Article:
Justification by Faith Alone – 1
The great question that confronts us all is: how can a holy and righteous God ever be reconciled to unholy and unrighteous sinners? How can I ever be put right with God? How can the holy One who inhabits eternity ever be righteously reconciled to me, a judgment-deserving sinner?
by Ian Hamilton
"OUR GREATEST NEED"
"This doctrine is a subject that is causing some controversy within the Christian church, and sadly, within the evangelical Christian church. There are even some suggesting, and perhaps even more than suggesting, that the Reformation doctrine of Justification by grace alone, through faith alone, is the very same doctrine that is now being taught by the Roman Catholic church. And if nothing else, I think, Christian believers need themselves to be reminded afresh just what the Word of God, our only rule of faith, has to teach us concerning this subject. There was a day when you could assume that evangelical Christians understood what the Doctrine of justification was. It was the glory of the evangelical gospel, but no longer can you make that assumption. I think it truth to say that many evangelical Christians know what it means to justify their margins on their computer, but they know nothing of what it means for God to justify the ungodly, by His grace, through the imputation of the righteousness of Jesus Christ. We are today more computer literate than gospel literate. And that, sadly, within many evangelical churches.
John Calvin called justification the main hinge on which true religion turns. More dramatically, Martin Luther put it like this, "This article of justification by grace alone, through faith alone is the head and cornerstone of the church, which alone begets, nourishes, builds, preserves and protects the church. without it the church of God cannot subsist but one hour". And Luther in no sense was over-dramatizing the issue. The doctrine of gratuitous justification by the imputation of the righteousness of Jesus Christ is the very cornerstone of the gospel of the grace of God in Jesus Christ. Get this wrong and you get everything wrong. Get this wrong and evangelical religion ultimately dies.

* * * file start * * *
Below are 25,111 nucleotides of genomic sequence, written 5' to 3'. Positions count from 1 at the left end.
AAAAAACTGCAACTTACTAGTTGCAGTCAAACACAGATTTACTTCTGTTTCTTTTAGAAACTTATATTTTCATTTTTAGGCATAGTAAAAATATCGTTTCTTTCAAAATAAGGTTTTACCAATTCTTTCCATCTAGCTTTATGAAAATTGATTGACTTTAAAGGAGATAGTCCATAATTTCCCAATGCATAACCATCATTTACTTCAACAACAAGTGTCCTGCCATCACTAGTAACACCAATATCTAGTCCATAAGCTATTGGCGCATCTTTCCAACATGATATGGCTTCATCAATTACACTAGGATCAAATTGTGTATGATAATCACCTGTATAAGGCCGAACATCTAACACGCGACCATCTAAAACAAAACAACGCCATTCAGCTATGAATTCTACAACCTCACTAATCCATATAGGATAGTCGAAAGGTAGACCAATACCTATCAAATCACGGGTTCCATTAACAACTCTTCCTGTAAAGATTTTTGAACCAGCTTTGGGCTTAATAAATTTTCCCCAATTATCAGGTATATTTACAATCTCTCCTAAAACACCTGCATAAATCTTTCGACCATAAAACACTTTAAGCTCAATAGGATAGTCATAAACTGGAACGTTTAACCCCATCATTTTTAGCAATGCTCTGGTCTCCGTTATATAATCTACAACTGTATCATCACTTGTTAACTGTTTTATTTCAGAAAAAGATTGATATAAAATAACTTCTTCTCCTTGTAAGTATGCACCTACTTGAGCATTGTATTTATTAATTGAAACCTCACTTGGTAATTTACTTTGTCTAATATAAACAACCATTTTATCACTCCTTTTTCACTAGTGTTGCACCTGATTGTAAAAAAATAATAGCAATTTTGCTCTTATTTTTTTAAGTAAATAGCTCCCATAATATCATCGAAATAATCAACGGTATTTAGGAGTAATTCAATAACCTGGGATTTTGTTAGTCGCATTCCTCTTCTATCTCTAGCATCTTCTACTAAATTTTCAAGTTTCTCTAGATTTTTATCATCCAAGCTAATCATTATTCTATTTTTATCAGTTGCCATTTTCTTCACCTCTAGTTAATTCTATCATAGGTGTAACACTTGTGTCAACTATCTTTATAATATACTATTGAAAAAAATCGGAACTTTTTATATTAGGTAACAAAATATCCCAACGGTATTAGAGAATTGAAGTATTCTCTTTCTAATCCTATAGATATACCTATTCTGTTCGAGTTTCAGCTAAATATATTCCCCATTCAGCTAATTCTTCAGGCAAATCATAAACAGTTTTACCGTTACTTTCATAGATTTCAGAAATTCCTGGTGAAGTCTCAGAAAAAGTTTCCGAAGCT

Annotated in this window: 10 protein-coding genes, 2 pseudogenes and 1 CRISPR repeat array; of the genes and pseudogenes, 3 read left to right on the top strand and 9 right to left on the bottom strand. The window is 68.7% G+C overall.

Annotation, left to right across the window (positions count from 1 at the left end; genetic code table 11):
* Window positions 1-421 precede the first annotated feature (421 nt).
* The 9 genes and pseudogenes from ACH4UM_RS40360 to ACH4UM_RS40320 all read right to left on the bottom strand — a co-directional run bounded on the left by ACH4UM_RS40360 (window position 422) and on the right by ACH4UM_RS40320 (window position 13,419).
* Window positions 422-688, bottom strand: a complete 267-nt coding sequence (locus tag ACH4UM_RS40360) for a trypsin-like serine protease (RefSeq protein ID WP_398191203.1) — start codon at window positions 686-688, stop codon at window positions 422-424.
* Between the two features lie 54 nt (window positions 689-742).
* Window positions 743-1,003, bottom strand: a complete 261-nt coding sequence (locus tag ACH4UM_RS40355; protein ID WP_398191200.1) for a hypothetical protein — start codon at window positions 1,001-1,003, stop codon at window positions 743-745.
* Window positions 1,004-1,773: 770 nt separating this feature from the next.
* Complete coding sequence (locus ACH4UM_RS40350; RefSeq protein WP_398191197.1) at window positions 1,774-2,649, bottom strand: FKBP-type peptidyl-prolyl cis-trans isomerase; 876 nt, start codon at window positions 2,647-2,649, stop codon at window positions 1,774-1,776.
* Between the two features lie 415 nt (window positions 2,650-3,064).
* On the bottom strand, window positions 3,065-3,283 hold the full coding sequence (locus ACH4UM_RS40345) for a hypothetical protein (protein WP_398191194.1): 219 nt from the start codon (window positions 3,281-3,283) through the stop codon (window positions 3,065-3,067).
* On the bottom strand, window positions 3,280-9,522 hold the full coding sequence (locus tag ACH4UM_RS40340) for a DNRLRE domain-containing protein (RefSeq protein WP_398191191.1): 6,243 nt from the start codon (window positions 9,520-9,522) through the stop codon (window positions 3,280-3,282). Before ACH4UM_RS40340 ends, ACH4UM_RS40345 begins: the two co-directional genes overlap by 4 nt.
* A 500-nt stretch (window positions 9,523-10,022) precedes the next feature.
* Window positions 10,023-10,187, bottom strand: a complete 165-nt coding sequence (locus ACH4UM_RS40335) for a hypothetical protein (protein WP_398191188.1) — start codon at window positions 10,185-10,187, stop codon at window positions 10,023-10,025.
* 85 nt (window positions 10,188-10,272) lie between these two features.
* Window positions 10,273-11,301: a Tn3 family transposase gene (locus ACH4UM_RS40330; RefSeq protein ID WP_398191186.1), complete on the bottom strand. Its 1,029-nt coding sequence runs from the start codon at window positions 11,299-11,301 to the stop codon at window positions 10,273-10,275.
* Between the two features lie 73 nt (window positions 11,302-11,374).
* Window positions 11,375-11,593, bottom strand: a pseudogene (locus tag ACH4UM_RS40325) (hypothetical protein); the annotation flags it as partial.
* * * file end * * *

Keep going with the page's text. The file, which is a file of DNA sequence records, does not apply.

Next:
The great question that confronts us all is: how can a holy and righteous God ever be reconciled to unholy and unrighteous sinners? How can I ever be put right with God? How can the holy One who inhabits eternity ever be righteously reconciled to me, a judgment-deserving sinner? That really is the issue. And that’s the issue that takes us to the very heart of the revelation of the gospel of our Lord Jesus Christ.
There was a day when the grace of God caused the very pulse beat of believers to quicken. But we live in a day when by and large our thinking about the grace of God has become somewhat commonplace. We sing about it, we talk about it, we preach about it. But would it not be true to say that by and large we have lost the sense of the glory of it and the wonder of it?
In this first introductory address I want to consider but two things with you. First and quite briefly, to reflect with you on what the Bible means by justification, simply to remind you and to remind myself of that most basic of truths. What does the Bible mean when it speaks of God justifying the ungodly? But then secondly, and at a little more length, I want to consider with you why it is that we need this justifying righteousness of the Lord Jesus Christ.
First of all, then, what is justification? The answer that the Bible gives is straight forward, simple and undeniable. In Scripture, to justify means always to declare righteous. Always and in every place it means to declare righteous. It never means to make righteous. Justification is a declaration that God makes – now note these words, for they will be the burden and the substance of our second address – justification is a declaration that God makes according to truth, pronouncing guilty, judgment-deserving sinners righteous in His sight. It is a declaration made by God, but a declaration that He makes according to truth.
I refer to three passages that clearly affirm this: Deuteronomy 25:1, 1 Timothy 3:16 and Luke 18:9-14. In the latter, the publican went home, justified before God, not by an infusion of grace, but by a declaration of grace. The Pharisee who belonged to the covenant community was unjustified.
And you’ll know how the whole history of Israel was the history of covenantal presumption. God’s gracious covenant mercies were intended to lead to repentance. But the whole history of Israel was a history where men and women placed their confidence in covenant privilege and not on the Christ of the covenant.
God is a righteous God, He is a holy God, He will by no means clear the guilty. How is God, then, free to instate guilty, judgment deserving sinners into a right and restored relationship with Himself? If you and I justified the ungodly we would be an abomination in God’s sight. And yet God does justify the ungodly. He does what no man is able to do and is just in so doing, says Paul. ‘For He is just as well as the justifier of them that believe in Jesus Christ’. (see the next address)